Access to this fund is made available by a woman Mrs. Rosemary Kwame, who happens to be a serious member of my parish. She is well known in this community and aside being a major real estate agent she is a magnet in environmental management and was a liencened oil merchant before now.
Unfortunately she has been living and struggling with breast cancer for close to 14 months now. Though she is unmarried, she has a 12yrs old daughter little Rosemary and I have been responsible for her care since the break of her horrible dilemma. Mrs Kwame has been through a first operation, and though she is to undergo a final operation within the next few days, the doctors have not given her much of a chance to live.
She is not aware of this fact and she stills remains hopefully that something positive can be done in her case. Based on my last discussion with her yesterday afternoon on the future of her daughter, should she not be so lucky.
She insisted that the fund should be invested. Unfortunately I'm definitely not in a position to run things, which is why I seek your assistance in taking control of managing the fund.
The found was deposited in a security company in Europe. She also introduced me to her lawyer who has every details about the security company and also how the money can be realized from the security company.
I have resolved with her on an agreement that will be drawn up by you on a yearly charge that will be paid to you for taking control and managing the fund while half of the proceed will be given for the development of treatment of cancer patients. The rest will remain with you for the up keep of her daughter.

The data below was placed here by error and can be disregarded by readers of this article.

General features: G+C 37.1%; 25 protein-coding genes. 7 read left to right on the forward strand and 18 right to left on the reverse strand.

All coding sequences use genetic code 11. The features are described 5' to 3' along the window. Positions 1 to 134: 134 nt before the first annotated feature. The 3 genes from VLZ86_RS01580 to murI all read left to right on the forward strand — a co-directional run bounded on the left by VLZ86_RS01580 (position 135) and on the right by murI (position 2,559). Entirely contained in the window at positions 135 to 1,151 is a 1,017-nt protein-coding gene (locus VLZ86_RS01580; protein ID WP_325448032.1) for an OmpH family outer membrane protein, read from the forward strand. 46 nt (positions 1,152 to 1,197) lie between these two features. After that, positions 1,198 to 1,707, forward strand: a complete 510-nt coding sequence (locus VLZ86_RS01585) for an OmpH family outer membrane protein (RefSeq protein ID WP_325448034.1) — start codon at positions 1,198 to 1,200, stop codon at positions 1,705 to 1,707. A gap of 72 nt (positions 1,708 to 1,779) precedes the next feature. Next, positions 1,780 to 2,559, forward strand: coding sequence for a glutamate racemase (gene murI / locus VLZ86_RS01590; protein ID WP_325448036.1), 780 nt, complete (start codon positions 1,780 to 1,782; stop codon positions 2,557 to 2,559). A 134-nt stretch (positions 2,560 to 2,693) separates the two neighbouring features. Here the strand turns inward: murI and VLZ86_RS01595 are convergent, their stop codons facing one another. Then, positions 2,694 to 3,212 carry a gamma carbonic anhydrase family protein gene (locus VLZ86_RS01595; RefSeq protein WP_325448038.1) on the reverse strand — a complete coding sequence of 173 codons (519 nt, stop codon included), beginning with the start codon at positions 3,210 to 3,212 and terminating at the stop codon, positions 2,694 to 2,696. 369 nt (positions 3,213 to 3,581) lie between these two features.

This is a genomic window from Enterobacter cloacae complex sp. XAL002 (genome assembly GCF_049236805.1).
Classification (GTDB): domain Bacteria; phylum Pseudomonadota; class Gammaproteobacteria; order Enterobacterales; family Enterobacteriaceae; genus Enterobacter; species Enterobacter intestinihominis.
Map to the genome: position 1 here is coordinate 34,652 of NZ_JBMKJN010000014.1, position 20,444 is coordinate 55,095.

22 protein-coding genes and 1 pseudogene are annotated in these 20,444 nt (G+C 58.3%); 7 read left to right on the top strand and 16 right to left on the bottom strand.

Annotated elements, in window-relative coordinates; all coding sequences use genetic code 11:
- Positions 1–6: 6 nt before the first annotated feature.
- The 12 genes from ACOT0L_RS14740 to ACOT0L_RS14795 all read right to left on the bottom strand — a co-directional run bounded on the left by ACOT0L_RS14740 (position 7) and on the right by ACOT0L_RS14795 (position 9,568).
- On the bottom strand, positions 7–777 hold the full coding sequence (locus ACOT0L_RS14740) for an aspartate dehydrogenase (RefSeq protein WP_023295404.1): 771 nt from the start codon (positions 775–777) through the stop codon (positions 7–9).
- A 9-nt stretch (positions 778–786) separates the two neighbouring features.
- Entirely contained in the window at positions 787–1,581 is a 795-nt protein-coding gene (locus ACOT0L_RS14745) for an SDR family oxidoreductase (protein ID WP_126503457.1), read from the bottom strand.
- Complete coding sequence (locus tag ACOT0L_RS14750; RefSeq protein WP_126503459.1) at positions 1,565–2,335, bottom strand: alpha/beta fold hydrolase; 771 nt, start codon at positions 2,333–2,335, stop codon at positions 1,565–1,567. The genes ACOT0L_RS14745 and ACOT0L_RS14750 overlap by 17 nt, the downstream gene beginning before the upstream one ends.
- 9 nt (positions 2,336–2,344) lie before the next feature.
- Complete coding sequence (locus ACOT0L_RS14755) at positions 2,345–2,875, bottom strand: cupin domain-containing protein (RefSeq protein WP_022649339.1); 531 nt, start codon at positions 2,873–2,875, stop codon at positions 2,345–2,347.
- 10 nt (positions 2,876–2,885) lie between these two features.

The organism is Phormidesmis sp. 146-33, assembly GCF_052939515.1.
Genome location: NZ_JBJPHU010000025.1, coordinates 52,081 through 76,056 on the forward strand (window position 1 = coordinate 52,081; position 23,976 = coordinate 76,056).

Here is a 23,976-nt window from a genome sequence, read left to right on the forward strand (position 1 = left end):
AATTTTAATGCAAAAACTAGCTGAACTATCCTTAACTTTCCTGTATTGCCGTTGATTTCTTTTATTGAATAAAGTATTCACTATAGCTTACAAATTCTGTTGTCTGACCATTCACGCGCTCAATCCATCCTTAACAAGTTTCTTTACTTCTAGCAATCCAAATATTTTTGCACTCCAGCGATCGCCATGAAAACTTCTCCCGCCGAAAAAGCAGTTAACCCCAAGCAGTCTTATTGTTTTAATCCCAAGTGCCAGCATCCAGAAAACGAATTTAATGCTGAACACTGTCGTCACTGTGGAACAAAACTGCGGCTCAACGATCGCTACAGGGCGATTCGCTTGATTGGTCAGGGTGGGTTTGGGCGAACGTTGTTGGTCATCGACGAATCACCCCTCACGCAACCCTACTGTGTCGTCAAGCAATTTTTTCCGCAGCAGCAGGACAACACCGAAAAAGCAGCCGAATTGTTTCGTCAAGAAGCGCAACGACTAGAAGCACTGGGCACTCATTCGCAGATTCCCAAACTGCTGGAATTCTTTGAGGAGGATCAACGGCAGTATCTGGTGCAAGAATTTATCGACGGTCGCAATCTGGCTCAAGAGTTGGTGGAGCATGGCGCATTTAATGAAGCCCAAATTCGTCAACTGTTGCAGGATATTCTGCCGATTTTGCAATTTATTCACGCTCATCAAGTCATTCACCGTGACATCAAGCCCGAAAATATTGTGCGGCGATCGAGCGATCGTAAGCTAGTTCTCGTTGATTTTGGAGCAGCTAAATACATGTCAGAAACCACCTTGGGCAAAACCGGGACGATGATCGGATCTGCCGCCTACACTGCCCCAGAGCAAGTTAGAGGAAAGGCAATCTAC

I wish you could be of assistance to this course and I'd like to add that sometimes I receive unsolicited mails, so I hope my mail doesn't come as an embarrassment to you, but if it does please kindly accept my apologies and please reply to my private email: (email@example.com) God bless you.
Awaiting your response,
Rev. oba Kelly.
Aubree never seems to take a bad picture!
I'm such a shadowy figure.
Brynden with a scenic backdrop.
We were taking a break on the hiking trail and this deer walked within 15 feet of us. As I was fumbling for my camera he turned to head off into the woods.
Mount Rainier was spectacularly beautiful on Sunday.
"Ranger Jim" talks to kids about the national park.
Our home away from home for four days.
Monday, July 12, 2004
There were eight of us on this trip..myself, my two kids, my stepson Brynden, our friend Marlane, and her three sons. Ever taken six kids camping before? Not a dull moment to be had.
We had rain a good part of the day on Saturday. That didn't stop me from taking five of the kids down the Wonderland Trail from Narada Falls to our campground. The trail is downhill all the way, is about 3 miles long, and walks you right past Carter Falls. We were all a little sore but it was a lovely walk in spite of the rain. When we got back we spent a good deal of the time shivering around the campfire while it rained intermittently.
Yesterday we walked back up the same trail to an area with large boulders that the kids wanted to climb. We spent a couple of hours climbing rocks and just enjoying the scenic beauty of the place. We returned for the "Junior Ranger" program that the younger kids really enjoyed.